Durham set to sell £49m HQ to university – without using it

Durham CC looks certain to sell its new £49m headquarters to its county city’s university – without ever having occupied the building.

The new HQ was planned and built when Labor controlled the county. However, 2021 saw its first change in administration in a century with the succeeding Conservative/Liberal Democrat/Independent coalition halt the move and instead launch a review of building’s future.

A special cabinet meeting next Wednesday will see members asked to agree the sale of The Sands to Durham University for an undisclosed fee. The university wants to use it as a business school.

The council’s cabinet is also expected to agree a business case for its office and civic accommodation to instead be located at Aykley Heads, to the north of Durham city center and near the present County Hall, along with office accommodation in Stanley. It is proposed that the current 1960s-built County Hall be demolished.

A Durham CC press release said the proposals would “provide a number of economic benefits”.

It said: “The costs of the and the alternative accommodation strategy would be more than offset by the proceeds of the sale of the building. The plans would enhance opportunities for the development of Aykley Heads as a strategic employment construction site and it is anticipated that the provision of office accommodation in Stanley town center will help to further regenerate the town.”

The sale of The Sands building to the university is subject to planning approval, with a decision by the unitary’s planning committee expected in July. It is recommended that should the university not progress with the purchase within a specified time period, the council should occupy the building.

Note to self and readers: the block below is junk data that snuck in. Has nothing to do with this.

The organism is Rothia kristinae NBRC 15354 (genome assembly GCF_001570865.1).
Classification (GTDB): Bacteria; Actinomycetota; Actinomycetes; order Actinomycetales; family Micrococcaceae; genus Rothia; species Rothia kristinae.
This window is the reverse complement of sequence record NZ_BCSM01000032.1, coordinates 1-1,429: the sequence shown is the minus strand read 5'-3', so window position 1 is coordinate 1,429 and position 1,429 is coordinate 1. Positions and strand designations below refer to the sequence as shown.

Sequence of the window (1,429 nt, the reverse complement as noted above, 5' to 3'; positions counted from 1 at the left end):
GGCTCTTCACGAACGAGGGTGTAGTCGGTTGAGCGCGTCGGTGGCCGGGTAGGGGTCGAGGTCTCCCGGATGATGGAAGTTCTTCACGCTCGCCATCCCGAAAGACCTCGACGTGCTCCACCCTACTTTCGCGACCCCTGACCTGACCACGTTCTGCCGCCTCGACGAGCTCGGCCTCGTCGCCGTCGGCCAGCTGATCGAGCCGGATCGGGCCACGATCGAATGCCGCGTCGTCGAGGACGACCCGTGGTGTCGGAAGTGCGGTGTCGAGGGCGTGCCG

Richard Bell (Con), cabinet member for finance, said: “The driving factors behind this work are ensuring that we provide good value for money for the authority and that any decisions we make are in the best interests of the county’s residents.

“We believe that the proposal to sell the building at The Sands to Durham University would achieve four aims: coupled with the redevelopment of the DLI Museum and Art Gallery, it would kick-start the wider development of the Aykley Heads strategic employment site; it would secure the university’s new business school in the heart of the city, bringing significant economic and commercial benefits – the university is a globally-ranked Russell Group university and is of considerable importance to the county’s economy and we are pleased to be working in partnership with it.

“Our proposals will bring the former Customer Access Point at Stanley back into use, again bringing economic and commercial benefits; and the sale will give us a surplus which we can invest across the county.”

When the new proposals were first published, Durham’s Labor group leader Carl Marshall called them “an obscene waste of time, money and effort”.

The business case for an alternative council HQ considered a range of buildings around the county, including a number in private ownership as well as those owned by the council. It was found that no one building could provide suitable accommodation.

The report to cabinet suggests new civic space at Aykley Heads, which would incorporate conference facilities for the city’s businesses. Additional office accommodation would be provided at another building being built at the site, along with the refurbishment of the former Stanley Customer Access Point, which is vacant.

James Rowlandson (Con), cabinet member for resources, investment and assets, said: “We have considered the options for our future office and civic accommodation requirements and have set out a business case for a new approach.

“Building a large development at Aykley Heads would significantly reduce the space available for development by other investors. However, the proposal for a smaller civic space with office accommodation elsewhere on the site would ensure that opportunities for the future redevelopment of Aykley Heads as a strategic employment site can be maximised.”

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